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Homo Sapiens Reading

05.04.2006


Reading is a standard day-to-day activity of a modern human being. It includes three components: sensoric (perception of visual stimulus – letters and other characters), motoric (eyes’ movements) and cognitive (attention, memory, and character and word recognition). The reading process requires quick eye movements - saccades, which move the eyes quickly from one text fragment to another. Only the retina’s central part, which contains cones, is capable of recognizing objects (characters). This dictates the necessity of quick eyes’ movements to project each successive text fragment exactly to the retina’s central part. To recognize objects it is necessary to fix the glance and the eye stays static for 100-200 ms. Then follows another saccade and another fixation.



The video-oculographic system determines eye coordinates based on the analysis of the infra-red light reflected from the surface of different parts of the eyeball. It is the position of the darker pupil in the infra-red light that coincides with the eye coordinates.

The research was aimed at studying the effect of the text’s properties on the parameters of eye movements in the process of reading such texts. For this purpose, the testees – students aged 19 to 23 years, were asked to read four text fragments on the monitor screen, their line length being 83, 62, 40 and 30 characters (font: Arial 16) with a single line spacing, and then - four text fragments with the same line length and 1.5 line spacing. All fragments represented an educational text on psychology. The testees were instructed to read the text to the end at an arbitrary speed. In another research the testees were offered text fragments typed in small-size (Arial 9) and large-size (Arial 16) fonts.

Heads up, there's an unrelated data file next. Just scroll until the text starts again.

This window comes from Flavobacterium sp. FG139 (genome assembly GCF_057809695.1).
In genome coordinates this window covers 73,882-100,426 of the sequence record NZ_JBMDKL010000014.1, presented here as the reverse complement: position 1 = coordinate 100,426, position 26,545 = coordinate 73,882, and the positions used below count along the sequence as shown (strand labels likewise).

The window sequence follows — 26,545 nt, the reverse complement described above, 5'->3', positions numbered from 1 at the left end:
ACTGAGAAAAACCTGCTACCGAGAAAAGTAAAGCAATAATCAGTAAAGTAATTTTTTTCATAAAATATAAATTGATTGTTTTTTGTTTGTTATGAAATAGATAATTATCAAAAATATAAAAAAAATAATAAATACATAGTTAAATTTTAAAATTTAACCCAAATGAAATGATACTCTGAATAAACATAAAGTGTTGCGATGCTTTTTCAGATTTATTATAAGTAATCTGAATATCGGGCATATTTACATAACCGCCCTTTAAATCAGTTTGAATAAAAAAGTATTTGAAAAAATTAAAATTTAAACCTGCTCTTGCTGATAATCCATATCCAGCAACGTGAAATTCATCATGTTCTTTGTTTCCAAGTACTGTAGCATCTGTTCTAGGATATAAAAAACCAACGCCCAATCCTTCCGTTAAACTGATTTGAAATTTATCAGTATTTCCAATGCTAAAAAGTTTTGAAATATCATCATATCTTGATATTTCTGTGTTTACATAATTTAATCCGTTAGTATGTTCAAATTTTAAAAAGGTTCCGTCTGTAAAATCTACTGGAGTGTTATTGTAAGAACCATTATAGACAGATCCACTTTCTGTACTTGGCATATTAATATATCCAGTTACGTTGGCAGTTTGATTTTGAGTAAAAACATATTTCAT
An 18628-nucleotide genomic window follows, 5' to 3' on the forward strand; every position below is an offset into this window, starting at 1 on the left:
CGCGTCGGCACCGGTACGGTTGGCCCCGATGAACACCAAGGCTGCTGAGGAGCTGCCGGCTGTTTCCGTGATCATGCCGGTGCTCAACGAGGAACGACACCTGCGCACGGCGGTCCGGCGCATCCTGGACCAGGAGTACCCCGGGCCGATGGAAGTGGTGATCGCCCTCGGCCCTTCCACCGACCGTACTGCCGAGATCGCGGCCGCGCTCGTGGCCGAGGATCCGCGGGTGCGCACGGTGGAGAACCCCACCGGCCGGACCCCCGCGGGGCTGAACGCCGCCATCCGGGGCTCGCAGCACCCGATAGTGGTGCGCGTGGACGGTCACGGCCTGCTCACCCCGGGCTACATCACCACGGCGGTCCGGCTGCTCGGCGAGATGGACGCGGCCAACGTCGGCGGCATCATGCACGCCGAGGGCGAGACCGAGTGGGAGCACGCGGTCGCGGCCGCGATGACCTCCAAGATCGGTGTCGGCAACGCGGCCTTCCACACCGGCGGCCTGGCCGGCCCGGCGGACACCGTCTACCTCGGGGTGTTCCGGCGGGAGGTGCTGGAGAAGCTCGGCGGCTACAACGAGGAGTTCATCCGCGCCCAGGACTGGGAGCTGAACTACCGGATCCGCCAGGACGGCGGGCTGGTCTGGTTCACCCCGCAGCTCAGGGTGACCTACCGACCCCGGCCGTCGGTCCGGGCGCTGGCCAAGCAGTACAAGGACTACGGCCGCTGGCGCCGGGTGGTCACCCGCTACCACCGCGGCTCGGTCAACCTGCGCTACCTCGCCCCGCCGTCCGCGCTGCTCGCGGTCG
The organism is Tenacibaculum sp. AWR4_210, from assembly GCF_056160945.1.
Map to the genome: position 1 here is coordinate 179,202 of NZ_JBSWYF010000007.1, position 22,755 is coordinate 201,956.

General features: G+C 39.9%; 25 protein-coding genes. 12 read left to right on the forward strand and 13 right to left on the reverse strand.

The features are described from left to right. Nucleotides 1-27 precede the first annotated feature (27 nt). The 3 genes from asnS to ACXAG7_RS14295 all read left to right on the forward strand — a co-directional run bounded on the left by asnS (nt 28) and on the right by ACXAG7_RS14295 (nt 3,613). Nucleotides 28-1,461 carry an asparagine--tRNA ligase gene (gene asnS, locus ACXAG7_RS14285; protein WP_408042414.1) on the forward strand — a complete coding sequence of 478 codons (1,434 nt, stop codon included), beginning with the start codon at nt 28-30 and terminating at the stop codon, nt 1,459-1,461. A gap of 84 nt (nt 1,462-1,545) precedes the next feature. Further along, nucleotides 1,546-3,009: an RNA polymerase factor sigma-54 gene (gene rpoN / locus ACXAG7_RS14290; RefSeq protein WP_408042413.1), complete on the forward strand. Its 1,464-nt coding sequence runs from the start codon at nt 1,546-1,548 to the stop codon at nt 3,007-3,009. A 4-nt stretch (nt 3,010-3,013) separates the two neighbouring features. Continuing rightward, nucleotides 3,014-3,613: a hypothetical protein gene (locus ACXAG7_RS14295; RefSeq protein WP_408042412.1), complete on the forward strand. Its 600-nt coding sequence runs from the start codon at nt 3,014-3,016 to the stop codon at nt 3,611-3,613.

The results of the experiments demonstrate certain regularities inherent in the reading process. Thus, the reading time depends on the number of characters in the text but it is independent of the interline spacing. The speed of reading somewhat increased with the increase of the line length, it was higher when the line spacing was 1.5 line in comparison with a single line spacing and at the same time there was no correlation with the font size. The number of characters read during a fixation (informational capaciy of fixations)also increased with the line length. The fixation capacity was higher when reading a text typed in a small-size font than in a large-size font. The testees fixed their eyes more often in the beginning (first third part) of each line than in the end.

It turned out that, when reading, the testees often reread previous text fragments because of their wrong initial perception and for better understanding. In general, there was no correlation between the text properties and the number of times it was reread (the number of times the eyes returned to the previous text fragment).

The received correlations can be applied to estimate the extent of the text’s perception, exhaustion threshold and attention decrease when a monotonous task is fulfilled. It will be possible to define the optimal characteristics of a text – line length and interline spacing - for its better perception. To maintain the required level of attention, it is possible, for example, to highlight informatively important words or use other methods. And this will be very helpful in compiling textual materials for educational purposes.

Sergey Komarov | alfa
Further information:
http://www.informnauka.ru

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